India’s RBI tightens rules for digital lenders

India’s central bank has introduced new guidelines for digital lending companies designed to improve transparency and data protection.

India has seen a surge in the number of digital lending startups as the country’s authorities push for better access to credit.

However, this has raised concerns about third-party engagement, mis-selling, breach of data privacy, unfair business conduct, charging exorbitant interest rates, and unethical recovery practices.

In response, the Reserve Bank of India set up a task force, which has now reported back with recommendations that the RBI is using to firm up its regulatory framework.

According to the guidelines, only regulated entities such as banks will be allowed to disburse and collect repayments on loans, cutting out third parties. Meanwhile, lenders must post all-inclusive digital loan costs as an annual percentage rate up front and obtain consent from borrowers before increasing credit limits.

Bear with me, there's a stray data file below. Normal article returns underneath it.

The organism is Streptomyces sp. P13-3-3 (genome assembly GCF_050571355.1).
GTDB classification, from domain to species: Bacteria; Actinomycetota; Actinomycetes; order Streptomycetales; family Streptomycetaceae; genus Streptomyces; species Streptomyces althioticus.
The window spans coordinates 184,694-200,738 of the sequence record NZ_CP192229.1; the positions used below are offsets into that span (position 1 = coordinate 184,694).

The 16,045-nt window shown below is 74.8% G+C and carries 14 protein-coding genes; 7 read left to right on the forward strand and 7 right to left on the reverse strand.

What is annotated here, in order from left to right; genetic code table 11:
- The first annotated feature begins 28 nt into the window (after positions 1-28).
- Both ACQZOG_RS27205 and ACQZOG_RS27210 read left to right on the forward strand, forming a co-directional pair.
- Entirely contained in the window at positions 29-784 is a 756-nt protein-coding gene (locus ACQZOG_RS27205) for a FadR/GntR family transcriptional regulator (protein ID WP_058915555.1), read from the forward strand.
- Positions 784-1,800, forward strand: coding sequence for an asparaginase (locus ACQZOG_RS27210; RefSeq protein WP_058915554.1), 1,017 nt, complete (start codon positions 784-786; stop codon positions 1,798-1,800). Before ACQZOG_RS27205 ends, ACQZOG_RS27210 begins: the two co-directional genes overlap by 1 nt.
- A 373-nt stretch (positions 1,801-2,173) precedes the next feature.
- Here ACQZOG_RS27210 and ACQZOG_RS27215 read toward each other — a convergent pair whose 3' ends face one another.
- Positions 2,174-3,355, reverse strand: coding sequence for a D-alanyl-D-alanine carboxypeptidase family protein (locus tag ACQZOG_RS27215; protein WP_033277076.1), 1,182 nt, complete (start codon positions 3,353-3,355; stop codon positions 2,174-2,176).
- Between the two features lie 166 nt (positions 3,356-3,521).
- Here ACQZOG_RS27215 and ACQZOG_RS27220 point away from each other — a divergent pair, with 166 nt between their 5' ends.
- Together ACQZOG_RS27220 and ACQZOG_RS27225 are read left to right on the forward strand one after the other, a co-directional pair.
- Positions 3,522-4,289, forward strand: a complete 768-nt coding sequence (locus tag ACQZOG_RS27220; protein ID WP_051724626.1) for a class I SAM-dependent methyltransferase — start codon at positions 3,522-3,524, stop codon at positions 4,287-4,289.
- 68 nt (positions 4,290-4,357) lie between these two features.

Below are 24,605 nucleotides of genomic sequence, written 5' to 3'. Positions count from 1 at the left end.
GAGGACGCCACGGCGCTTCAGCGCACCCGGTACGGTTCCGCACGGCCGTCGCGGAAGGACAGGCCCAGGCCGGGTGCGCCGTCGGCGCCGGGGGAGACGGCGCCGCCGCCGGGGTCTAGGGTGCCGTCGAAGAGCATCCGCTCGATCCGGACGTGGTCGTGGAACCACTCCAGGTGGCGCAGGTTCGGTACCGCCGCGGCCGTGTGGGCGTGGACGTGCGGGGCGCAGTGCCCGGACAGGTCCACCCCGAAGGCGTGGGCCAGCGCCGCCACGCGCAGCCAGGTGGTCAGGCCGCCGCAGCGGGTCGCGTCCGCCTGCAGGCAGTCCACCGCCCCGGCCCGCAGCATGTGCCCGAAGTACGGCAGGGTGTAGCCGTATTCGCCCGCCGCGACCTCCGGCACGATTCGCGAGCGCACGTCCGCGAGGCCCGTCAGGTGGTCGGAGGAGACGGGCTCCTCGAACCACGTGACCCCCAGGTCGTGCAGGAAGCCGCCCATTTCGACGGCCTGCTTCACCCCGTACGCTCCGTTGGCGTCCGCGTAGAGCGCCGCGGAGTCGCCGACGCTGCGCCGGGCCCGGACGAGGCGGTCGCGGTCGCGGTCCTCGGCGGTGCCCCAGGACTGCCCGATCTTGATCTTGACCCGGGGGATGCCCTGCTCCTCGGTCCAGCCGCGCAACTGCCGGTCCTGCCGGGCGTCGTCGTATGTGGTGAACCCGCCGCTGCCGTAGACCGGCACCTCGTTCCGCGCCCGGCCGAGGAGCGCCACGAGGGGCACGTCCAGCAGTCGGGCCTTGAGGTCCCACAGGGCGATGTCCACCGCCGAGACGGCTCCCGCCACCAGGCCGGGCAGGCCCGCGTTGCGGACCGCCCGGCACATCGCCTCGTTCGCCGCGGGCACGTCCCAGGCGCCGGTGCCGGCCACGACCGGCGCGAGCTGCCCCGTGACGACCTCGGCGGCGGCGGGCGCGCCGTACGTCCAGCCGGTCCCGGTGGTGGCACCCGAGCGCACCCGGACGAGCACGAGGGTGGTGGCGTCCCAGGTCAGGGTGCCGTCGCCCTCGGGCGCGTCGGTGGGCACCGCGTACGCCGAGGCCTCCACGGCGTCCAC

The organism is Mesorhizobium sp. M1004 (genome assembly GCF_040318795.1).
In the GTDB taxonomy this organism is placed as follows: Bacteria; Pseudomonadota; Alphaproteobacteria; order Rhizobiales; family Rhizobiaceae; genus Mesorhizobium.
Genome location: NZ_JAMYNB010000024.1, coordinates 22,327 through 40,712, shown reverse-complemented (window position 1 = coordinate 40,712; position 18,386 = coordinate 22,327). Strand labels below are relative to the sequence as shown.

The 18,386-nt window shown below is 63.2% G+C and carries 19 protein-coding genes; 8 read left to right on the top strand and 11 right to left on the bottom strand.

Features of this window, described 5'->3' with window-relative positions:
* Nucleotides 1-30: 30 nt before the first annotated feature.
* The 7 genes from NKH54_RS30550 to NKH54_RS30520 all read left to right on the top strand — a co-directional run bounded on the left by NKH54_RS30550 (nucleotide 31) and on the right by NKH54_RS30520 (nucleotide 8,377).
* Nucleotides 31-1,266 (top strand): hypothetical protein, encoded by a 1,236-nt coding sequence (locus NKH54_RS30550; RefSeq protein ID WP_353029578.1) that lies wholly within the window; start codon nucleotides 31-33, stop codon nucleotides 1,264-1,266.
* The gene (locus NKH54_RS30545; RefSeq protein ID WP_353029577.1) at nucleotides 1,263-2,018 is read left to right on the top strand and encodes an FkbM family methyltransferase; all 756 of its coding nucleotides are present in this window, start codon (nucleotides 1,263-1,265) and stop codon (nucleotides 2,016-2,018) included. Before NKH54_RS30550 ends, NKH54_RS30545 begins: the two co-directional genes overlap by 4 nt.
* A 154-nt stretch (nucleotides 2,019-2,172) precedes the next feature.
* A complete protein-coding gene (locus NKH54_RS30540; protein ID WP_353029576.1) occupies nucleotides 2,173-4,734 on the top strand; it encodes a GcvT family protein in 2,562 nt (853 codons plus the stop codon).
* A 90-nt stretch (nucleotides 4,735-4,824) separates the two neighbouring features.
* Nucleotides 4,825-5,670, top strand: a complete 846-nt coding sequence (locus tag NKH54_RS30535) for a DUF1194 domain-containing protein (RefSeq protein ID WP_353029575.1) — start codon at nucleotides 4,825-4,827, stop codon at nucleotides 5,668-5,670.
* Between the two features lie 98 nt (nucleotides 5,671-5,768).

In addition, all data collected by digital lending applications should be needs-based, should have clear audit trails, and should only be done with the prior explicit consent of the borrower.

The guidelines have been welcomed by many in the industry, with KreditBee CEO Madhusudan Ekambaram describing them as a “welcome step towards fairness and transparency”. Joginder Rana, MD of CASHe, says the rules “will help build customer confidence.”

Swapnil Bhaskar, head of strategy at neobank Niyo, called the steps promising, but warned they could “increase some technology and security costs for fintechs and also [cause] friction on the user experience”.

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